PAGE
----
Matt was an All-American soccer player at Wittenberg and now is a salesman in Columbus. Luke, the youngest, is a senior at Alter, plays percussion in the band, is an Eagle Scout, president of the German club and has founded a car club. He has been accepted at Miami and, in Chris’s words, “he’s probably the smartest in the family.”
Yet, all that said, there can’t be a more determined Borland than Chris.
‘A rifle shot’
Although he was a two-way football player and four-sport athlete at Alter, Borland didn’t garner much big-time college interest prior to his stellar senior season. The problem for some was his size. At 5-foot-11, he was — erroneously — considered too short to dominate at the next level.
Ohio State showed little interest. Miami University said it wanted to review his first three games as a senior before it offered a scholarship.
On his own, Borland already was immersing himself in a be-all-you-can-be program.
“We talked about what he’d like to do and what it would take and he started preparing in earnest a good year and a half before he got out of high school,” Jeff recalled.
“From the start I told him if you really want to do that, you’re not likely to find someone who wants to do it with you. It’s something you’ll have to do on your own and he took that to heart and worked hard.”
The effort showed when his brother Joe and sister Sarah took him to a three-day summer football camp at Wisconsin before his senior season.
“He got in every line there,” Zebbie said with a laugh. “He told the coaches, ‘I’ll punt for you if that will get me on the team. I can play offense or defense, whatever you want.’ ”
Bret Bielema was the head coach then and was impressed enough that he offered a scholarship on the spot.
Chris called home to ask his parents what they thought, but as Jeff said, “Chris going to Wisconsin was a rifle shot. That’s where he always wanted to go.”
Chris’s grandfather had been a diver at Wisconsin and Jeff had grown up in Madison .
“The boys were Packer fans and followed Wisconsin, too.” Jeff said. “On Sundays they’d put on their Packers shirts and so would their grandma and they’d call each other back and forth when the game was on.”
Wisconsin’s signing coup became more evident during Chris’s senior season when he won first-team All-State honors as a defensive player and, as a running back, ran for 1,230 yards and 19 touchdowns.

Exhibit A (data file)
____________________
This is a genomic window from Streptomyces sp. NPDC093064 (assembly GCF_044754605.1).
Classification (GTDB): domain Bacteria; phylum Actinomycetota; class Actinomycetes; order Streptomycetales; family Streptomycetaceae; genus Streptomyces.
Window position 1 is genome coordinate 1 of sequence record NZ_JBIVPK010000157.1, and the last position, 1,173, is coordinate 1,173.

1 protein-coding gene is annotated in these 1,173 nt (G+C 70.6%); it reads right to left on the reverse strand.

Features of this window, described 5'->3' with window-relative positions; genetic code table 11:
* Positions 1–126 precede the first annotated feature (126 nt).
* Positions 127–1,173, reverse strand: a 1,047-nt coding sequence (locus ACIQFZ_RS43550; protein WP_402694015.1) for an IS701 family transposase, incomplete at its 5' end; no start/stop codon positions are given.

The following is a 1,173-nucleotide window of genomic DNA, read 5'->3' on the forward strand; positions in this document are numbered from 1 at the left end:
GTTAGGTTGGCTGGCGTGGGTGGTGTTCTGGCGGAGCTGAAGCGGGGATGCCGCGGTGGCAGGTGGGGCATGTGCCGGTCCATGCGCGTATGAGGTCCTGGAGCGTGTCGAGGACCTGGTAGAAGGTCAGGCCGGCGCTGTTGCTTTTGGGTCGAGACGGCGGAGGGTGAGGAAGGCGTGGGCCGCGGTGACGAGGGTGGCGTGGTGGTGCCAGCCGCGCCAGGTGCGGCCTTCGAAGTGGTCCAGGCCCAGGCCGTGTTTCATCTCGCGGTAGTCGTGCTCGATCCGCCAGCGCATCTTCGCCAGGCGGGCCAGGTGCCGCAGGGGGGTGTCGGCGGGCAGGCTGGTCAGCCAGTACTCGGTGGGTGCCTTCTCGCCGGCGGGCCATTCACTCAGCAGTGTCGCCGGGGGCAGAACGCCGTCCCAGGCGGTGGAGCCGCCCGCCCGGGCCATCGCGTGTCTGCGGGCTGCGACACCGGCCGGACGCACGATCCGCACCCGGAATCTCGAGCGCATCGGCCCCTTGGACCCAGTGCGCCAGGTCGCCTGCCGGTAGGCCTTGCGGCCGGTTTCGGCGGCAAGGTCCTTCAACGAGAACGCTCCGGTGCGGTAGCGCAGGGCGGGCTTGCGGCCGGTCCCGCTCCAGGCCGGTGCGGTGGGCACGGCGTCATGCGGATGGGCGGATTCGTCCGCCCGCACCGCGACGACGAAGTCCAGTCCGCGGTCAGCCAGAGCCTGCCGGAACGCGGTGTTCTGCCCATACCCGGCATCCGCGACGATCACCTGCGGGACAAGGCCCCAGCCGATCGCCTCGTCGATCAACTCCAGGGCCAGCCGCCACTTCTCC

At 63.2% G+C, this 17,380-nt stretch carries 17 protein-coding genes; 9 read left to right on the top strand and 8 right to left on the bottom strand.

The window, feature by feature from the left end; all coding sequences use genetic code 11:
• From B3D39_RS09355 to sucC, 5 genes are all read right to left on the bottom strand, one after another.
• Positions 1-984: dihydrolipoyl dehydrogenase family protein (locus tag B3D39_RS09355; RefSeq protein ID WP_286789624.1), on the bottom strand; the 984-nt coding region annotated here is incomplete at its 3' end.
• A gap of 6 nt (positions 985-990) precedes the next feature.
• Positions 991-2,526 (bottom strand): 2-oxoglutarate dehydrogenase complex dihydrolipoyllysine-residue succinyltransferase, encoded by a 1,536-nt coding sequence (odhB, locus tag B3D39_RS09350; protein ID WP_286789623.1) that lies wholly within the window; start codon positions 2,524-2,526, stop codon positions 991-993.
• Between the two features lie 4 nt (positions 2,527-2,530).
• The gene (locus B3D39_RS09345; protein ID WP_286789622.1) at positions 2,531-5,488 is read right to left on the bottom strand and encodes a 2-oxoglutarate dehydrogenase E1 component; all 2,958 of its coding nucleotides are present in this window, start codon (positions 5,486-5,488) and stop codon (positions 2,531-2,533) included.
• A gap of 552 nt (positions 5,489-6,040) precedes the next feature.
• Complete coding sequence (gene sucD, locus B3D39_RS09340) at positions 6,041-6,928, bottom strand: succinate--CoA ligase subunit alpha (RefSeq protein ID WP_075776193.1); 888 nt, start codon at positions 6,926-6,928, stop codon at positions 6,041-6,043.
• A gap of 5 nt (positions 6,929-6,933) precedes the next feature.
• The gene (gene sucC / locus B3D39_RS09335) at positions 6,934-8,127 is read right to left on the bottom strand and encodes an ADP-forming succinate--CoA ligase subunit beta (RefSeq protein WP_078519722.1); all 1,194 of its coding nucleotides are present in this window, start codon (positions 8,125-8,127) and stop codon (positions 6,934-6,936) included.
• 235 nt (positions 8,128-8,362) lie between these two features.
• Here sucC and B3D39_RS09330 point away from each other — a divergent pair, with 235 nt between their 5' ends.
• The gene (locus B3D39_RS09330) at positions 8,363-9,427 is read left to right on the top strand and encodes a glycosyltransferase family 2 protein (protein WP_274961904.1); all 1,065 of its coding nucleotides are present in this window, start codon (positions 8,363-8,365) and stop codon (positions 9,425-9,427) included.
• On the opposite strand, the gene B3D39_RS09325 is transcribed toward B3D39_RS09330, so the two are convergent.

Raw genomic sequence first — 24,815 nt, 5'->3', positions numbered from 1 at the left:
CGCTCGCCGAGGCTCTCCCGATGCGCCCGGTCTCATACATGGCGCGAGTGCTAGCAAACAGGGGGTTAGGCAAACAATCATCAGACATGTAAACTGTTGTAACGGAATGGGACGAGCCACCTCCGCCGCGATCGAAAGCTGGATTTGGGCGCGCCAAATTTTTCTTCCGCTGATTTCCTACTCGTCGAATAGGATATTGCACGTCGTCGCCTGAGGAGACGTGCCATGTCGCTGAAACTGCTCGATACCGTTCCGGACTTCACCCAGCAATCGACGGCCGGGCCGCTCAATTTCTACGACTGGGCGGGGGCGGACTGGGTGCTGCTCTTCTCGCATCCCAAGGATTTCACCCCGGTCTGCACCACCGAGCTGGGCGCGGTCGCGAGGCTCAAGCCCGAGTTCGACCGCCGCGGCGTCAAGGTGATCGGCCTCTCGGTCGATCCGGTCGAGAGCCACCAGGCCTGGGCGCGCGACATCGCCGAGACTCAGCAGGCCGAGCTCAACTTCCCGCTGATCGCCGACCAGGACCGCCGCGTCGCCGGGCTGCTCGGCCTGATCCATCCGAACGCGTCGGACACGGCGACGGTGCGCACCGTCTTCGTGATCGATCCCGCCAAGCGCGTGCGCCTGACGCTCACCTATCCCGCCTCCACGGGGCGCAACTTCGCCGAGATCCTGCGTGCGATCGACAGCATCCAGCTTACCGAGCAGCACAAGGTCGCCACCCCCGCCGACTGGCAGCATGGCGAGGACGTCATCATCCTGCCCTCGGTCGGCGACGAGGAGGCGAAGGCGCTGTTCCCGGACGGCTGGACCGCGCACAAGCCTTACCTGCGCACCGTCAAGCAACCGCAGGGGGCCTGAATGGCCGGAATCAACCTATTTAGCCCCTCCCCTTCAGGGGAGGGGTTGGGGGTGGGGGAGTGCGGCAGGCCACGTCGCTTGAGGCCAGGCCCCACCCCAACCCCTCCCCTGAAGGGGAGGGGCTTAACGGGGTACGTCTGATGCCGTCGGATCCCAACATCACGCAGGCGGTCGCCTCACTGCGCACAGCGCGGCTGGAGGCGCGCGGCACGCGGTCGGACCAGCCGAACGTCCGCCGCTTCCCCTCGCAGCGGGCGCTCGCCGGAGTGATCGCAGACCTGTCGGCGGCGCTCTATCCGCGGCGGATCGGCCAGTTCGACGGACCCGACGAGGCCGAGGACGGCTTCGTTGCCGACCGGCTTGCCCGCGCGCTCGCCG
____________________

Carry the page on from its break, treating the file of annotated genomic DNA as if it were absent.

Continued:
Once he got to Wisconsin he said the building blocks of coach Ed Domsitz’s program at Alter — “discipline and knowing how to put in a good day’s work” — served him well.
By his sophomore season he had become one of the Big Ten’s elite defenders. In fact, that year he — rather than Nebraska’s Lavonte David, who won the award — could have been the league’s Defensive Player of the Year. He had 143 tackles, 19 for a yardage loss, and forced five fumbles.
“It wasn’t until that season that I truly felt like a football player,” he said. “At Alter and early in my career at Wisconsin, I don’t feel I did a lot of blocking and tackling, which is the essence of the game. I just ran around out there playing backyard football.
“But as the years went by here, I feel like I really developed into a linebacker, a football player, not just a guy running around. I’m not going to say I mastered it, but I really became comfortable on the field.”
Over the past three seasons he’s averaged 9.5 tackles a game and this year he didn’t miss a beat even though he moved to the inside when the Badgers switched to a 3-4 defensive scheme.
That’s what the coaches saw and it helped him win the Player of the Year honor over OSU’s Ryan Shazier.
“The fact that the coaches around the league vote on it speaks volumes and I really appreciate their respect,” Borland said. “And I’m proud of what our team has done and how we’ve done it — we’ haven’t had any off-the-field incidents, which is tough to say in college football these days. We had hoped for a little more team success. Although I appreciate my honors, I’d rather we were 12-0 right now.”
That team-first attitude and personal humility is why Wisconsin fans have so embraced him in his five seasons there. But that outlook didn’t come from being Badger, it was hammered home back here in Kettering.
“He hasn’t let any of this go to his head and how could he? His siblings are a tough crowd to please,” Jeff said with a chuckle. “They keep him grounded for sure. He knows he can’t get away with any of that around them.”
Like Chris Borland said: “I’m just struggling to keep up.”